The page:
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Fernbank Museum to debut ‘Extreme Mammals’ exhibit
by Staff Reports
February 28, 2013 12:53 PM | 4272 views | 0 0 comments | 16 16 recommendations | email to a friend | print
Beginning March 2, visitors to Fernbank Museum of Natural History will stand in the shadow of the largest land mammal that ever lived — the 16-foot-tall Indricotherium. They will peek at a Bumblebee bat so tiny, it weighs about as much as a dime. They will gasp at animals with oversized claws, fangs, snouts and horns.

The new special exhibition “Extreme Mammals: The Biggest, Smallest, and Most Amazing Mammals of All Time” places Fernbank visitors face-to-face with an array of creatures.

This exhibit explores the world of extinct and living mammals. Featuring fossils, unusual specimens and vivid reconstructions, the exhibition examines the ancestry and evolution of numerous species, ranging from huge to tiny, and from speedy to sloth-like.

Mammals, including humans, are some of the most fascinating and extraordinary creatures that have ever lived. This exhibit offers visitors a fun and intriguing opportunity to learn how life evolved, why animals may — despite sharing some key characteristics — look and behave so differently from one another, and how there can be such diversity within a single group.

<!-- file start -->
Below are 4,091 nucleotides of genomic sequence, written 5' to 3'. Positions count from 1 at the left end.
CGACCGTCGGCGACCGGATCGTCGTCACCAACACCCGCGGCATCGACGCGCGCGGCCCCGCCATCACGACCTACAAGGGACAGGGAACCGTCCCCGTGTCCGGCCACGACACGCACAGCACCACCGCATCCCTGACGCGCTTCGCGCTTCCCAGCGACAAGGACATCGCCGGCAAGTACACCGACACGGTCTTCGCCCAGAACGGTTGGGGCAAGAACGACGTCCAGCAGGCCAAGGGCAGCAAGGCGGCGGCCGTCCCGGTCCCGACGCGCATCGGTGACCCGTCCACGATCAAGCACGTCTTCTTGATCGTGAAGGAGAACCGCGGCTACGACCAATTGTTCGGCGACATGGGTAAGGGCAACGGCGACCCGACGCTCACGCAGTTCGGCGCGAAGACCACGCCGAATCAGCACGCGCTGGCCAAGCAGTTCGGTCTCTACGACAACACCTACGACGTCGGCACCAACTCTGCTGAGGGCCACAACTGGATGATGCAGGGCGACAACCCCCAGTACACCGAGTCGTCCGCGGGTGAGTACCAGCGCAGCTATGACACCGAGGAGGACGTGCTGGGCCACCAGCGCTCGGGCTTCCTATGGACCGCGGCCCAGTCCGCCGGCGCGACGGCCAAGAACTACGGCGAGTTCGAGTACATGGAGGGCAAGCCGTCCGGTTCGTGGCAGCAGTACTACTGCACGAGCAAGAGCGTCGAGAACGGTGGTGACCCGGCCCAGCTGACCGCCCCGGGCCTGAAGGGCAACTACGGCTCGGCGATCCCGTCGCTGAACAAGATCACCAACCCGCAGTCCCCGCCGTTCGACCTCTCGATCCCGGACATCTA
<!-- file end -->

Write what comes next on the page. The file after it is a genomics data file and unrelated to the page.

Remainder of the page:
It examines how some lineages died out while others diversified to form the groups of well-known mammals living today. Highlights of the exhibition include historic taxidermy specimens — from the egg-laying platypus to the recently extinct Tasmanian wolf, also known as Tasmanian tiger — and fleshed-out models of spectacular extinct forms, such as Ambulocetus, a “walking whale.”

Along the way, visitors also encounter an entire skeleton of the giant hoofed plant-eater Uintatherium, with its dagger-like teeth and multiple horns. They will gasp at the skeleton model of Puijila darwini, a newly discovered, extinct species of “walking seal” from the High Arctic with webbed feet instead of flippers. They will gaze at a life-size model of Indricotherium, the largest land mammal that ever lived.

Visitors will be amazed by one of the oldest fossilized bats ever found. And they will be captivated by a diorama featuring the once warm and humid swamps and forests of Ellesmere Island, located in the high Arctic 50 million years ago.

Through the use of media displays, animated computer interactives, hands-on activities, touchable fossils, casts, taxidermy specimens and more, the exhibit highlights distinctive mammalian qualities and illuminates the shared ancestry that unites these diverse creatures.

If you go:
 When: March 2 through Aug. 18
 Cost: The exhibit is included with museum admission. Tickets are $17.50 for adults, $16.50 for students/seniors, $15.50 for children ages 3-12, free for children 2 and younger, and free for museum members. Value Pass combo tickets include museum admission as well as an IMAX film, which include “Alaska: Spirit of the Wild” through March 14 and “Flight of the Butterflies” through May 9. (all dates are subject to change.)
 Where: 767 Clifton Road, NE in Atlanta.
 Information: (404) 929-6300 or visit

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